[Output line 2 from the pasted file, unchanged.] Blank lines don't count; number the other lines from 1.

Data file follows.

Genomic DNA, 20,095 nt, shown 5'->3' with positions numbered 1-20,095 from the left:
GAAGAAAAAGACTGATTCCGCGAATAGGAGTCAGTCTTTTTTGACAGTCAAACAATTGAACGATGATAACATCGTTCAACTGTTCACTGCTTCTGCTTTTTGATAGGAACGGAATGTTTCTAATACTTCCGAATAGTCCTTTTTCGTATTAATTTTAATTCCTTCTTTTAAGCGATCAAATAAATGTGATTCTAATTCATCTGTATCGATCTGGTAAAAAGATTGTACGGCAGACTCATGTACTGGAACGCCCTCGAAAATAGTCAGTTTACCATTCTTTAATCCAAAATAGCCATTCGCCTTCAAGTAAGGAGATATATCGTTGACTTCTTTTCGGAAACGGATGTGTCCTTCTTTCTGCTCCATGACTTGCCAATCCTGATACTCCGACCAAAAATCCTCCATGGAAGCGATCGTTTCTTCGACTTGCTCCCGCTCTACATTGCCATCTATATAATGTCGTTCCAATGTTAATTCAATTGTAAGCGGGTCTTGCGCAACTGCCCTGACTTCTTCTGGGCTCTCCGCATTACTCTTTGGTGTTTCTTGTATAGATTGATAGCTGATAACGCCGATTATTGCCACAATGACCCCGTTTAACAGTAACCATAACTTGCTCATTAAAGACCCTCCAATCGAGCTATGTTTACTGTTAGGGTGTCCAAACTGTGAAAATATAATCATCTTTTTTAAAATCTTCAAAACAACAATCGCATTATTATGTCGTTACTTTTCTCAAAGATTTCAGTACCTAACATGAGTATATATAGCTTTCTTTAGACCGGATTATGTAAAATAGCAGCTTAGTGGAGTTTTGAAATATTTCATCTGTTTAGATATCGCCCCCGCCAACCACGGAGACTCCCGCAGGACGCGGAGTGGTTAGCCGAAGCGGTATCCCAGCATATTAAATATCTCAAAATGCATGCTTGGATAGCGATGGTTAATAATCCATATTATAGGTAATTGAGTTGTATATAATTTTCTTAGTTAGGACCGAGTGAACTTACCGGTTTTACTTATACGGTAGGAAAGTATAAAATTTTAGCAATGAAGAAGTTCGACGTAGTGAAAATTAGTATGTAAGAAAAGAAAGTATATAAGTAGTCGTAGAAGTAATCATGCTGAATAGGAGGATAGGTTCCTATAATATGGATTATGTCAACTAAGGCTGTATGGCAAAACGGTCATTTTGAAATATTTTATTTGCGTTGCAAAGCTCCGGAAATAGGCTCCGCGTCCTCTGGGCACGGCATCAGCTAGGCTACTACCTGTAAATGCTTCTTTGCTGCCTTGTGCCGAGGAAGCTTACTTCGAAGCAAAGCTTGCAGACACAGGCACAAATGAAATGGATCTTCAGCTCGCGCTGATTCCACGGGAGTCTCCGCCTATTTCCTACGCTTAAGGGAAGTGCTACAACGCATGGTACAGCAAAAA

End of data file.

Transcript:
GAAGAAAAAGACTGATTCCGCGAATAGGAGTCAGTCTTTTTTGACAGTCAAACAATTGAACGATGATAACATCGTTCAACTGTTCACTGCTTCTGCTTTTTGATAGGAACGGAATGTTTCTAATACTTCCGAATAGTCCTTTTTCGTATTAATTTTAATTCCTTCTTTTAAGCGATCAAATAAATGTGATTCTAATTCATCTGTATCGATCTGGTAAAAAGATTGTACGGCAGACTCATGTACTGGAACGCCCTCGAAAATAGTCAGTTTACCATTCTTTAATCCAAAATAGCCATTCGCCTTCAAGTAAGGAGATATATCGTTGACTTCTTTTCGGAAACGGATGTGTCCTTCTTTCTGCTCCATGACTTGCCAATCCTGATACTCCGACCAAAAATCCTCCATGGAAGCGATCGTTTCTTCGACTTGCTCCCGCTCTACATTGCCATCTATATAATGTCGTTCCAATGTTAATTCAATTGTAAGCGGGTCTTGCGCAACTGCCCTGACTTCTTCTGGGCTCTCCGCATTACTCTTTGGTGTTTCTTGTATAGATTGATAGCTGATAACGCCGATTATTGCCACAATGACCCCGTTTAACAGTAACCATAACTTGCTCATTAAAGACCCTCCAATCGAGCTATGTTTACTGTTAGGGTGTCCAAACTGTGAAAATATAATCATCTTTTTTAAAATCTTCAAAACAACAATCGCATTATTATGTCGTTACTTTTCTCAAAGATTTCAGTACCTAACATGAGTATATATAGCTTTCTTTAGACCGGATTATGTAAAATAGCAGCTTAGTGGAGTTTTGAAATATTTCATCTGTTTAGATATCGCCCCCGCCAACCACGGAGACTCCCGCAGGACGCGGAGTGGTTAGCCGAAGCGGTATCCCAGCATATTAAATATCTCAAAATGCATGCTTGGATAGCGATGGTTAATAATCCATATTATAGGTAATTGAGTTGTATATAATTTTCTTAGTTAGGACCGAGTGAACTTACCGGTTTTACTTATACGGTAGGAAAGTATAAAATTTTAGCAATGAAGAAGTTCGACGTAGTGAAAATTAGTATGTAAGAAAAGAAAGTATATAAGTAGTCGTAGAAGTAATCATGCTGAATAGGAGGATAGGTTCCTATAATATGGATTATGTCAACTAAGGCTGTATGGCAAAACGGTCATTTTGAAATATTTTATTTGCGTTGCAAAGCTCCGGAAATAGGCTCCGCGTCCTCTGGGCACGGCATCAGCTAGGCTACTACCTGTAAATGCTTCTTTGCTGCCTTGTGCCGAGGAAGCTTACTTCGAAGCAAAGCTTGCAGACACAGGCACAAATGAAATGGATCTTCAGCTCGCGCTGATTCCACGGGAGTCTCCGCCTATTTCCTACGCTTAAGGGAAGTGCTACAACGCATGGTACAGCAAAAA